Trade union banners from around the country were visible in support of the Care UK strikers' struggle
Doncaster People’s Assembly’s 'Doncaster Fighting Back' demonstration drew 300 people onto the streets in support of the Care UK strikers last Saturday. Trade union banners from around the country were there, brought by people who recognise the importance of this dispute as part of our struggle to stop our health service being handed over to private companies.
There is real determination in the Care UK strikers, and as Kirstine Carbutt told the demonstrators they have little alternative. The new contracts that Care UK want to impose will mean a massive reduction in living standards that the workers simply cannot afford.
The speakers showed an overwhelming desire to continue with the solidarity work that will prevent Care UK from starving the strikers back to work. Thousands of pounds are being collected across the country and this is certainly helping the strikers to keep up the fight.
However this also raises the question of how the strike can win. It is clear that Care UK can cope with a strike by a limited amount of workers at one point in their UK operation no matter how determined the strikers are. There are a good number of the strikers who favour using the tactics of leverage that unions such as Unite have started to develop.
Care UK are owned by Bridgepoint, a private equity company who run all kinds of businesses around Europe, and have been exposed as yet another organisation who actively avoid paying taxes. They run a variety of retail outlets and their portfolio includes Leeds-Bradford airport. They are currently applying for further contracts to provide services in the NHS, and it is clear that once they have wormed their way in they abandon commitments to their staff and consequently the people they care for. This is surely the Achilles heel of the company. They need to face a barrage of negative propaganda accompanied by the confrontational tactics that leverage can offer.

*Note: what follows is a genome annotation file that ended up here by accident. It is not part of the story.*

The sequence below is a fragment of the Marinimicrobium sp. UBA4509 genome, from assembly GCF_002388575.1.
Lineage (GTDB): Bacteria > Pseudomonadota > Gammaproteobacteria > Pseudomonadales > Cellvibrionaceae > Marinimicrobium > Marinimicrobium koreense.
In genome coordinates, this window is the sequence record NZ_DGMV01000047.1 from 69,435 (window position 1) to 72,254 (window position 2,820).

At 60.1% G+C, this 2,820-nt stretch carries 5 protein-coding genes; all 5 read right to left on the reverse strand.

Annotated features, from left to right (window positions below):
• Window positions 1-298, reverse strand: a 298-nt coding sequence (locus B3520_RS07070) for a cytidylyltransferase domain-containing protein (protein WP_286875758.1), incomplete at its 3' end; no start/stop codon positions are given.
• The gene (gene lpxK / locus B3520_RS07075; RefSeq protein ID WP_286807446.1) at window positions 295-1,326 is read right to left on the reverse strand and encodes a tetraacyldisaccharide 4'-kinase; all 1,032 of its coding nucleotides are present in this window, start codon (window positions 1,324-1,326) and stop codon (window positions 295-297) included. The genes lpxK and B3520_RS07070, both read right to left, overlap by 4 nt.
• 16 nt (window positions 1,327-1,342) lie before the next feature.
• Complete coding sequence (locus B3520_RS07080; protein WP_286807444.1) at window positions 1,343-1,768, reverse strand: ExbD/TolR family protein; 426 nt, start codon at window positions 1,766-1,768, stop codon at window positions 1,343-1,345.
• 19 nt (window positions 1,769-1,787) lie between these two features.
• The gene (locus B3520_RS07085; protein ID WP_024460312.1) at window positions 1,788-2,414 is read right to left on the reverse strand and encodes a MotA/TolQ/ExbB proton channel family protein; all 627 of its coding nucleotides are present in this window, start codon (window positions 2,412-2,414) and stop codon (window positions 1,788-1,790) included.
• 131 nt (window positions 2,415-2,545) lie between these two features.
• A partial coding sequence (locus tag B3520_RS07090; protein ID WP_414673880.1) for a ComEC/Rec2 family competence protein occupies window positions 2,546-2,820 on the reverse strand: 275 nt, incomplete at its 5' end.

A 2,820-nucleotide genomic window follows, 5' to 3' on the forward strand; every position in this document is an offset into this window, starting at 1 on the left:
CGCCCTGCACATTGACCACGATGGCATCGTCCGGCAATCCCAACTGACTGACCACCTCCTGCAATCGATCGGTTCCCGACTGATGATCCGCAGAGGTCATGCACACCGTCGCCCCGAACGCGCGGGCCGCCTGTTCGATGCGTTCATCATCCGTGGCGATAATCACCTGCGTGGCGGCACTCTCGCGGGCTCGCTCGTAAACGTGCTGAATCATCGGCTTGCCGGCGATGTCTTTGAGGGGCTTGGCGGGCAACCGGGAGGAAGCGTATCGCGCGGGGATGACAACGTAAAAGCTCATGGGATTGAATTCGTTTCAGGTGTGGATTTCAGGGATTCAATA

Kevin Pass, a former Unite and Unison organiser and Doncaster Peoples Assembly activist, has produced a very helpful document outlining the corporate interests of Bridgepoint and where they can be hit by activists who understand the devastating consequences of NHS privatisation.
Concerted and coordinated national action around Bridgepoint’s businesses during the next strike by Care UK workers could take the fight to the enemy and punch a massive hole in the privatisation of the NHS too.
Trade union leaders who are only too happy to decry the privatisation of the NHS in populist speeches need to take the opportunity to strike a real blow against it. As Kevin argues, winning the dispute has to be put at the forefront of any actions and then we can start to make the strikes really hit home.
There was an impressive line-up of speakers at the rally at the end of the demonstration. Highlights included a Unite shop steward from the Yorkshire Ambulance Service who told us of similar levels of wage cuts they are facing and the introduction of privately owned ambulances into the region. They are also taking ongoing strike action against it.
We also heard from the Freedom Ride campaign which is organising pensioners across our region against the scaling back of free local transport for pensioners. This involves a growing number of people who are gathering weekly to travel together and refuse to pay the fare. This action is proving to be very popular with the public and rail workers. There were real and sincere pledges of support from rail workers, teachers and local government workers too. Clearly victory is possible. Finally it was pointed out that with the coming local and European elections, the Labour Party is missing out on a massive opportunity to win votes by taking a principled stand on NHS privatisation.
John is a history teacher and UCU rep. He is an active member of the People's Assembly and writes regularly for Counterfire.
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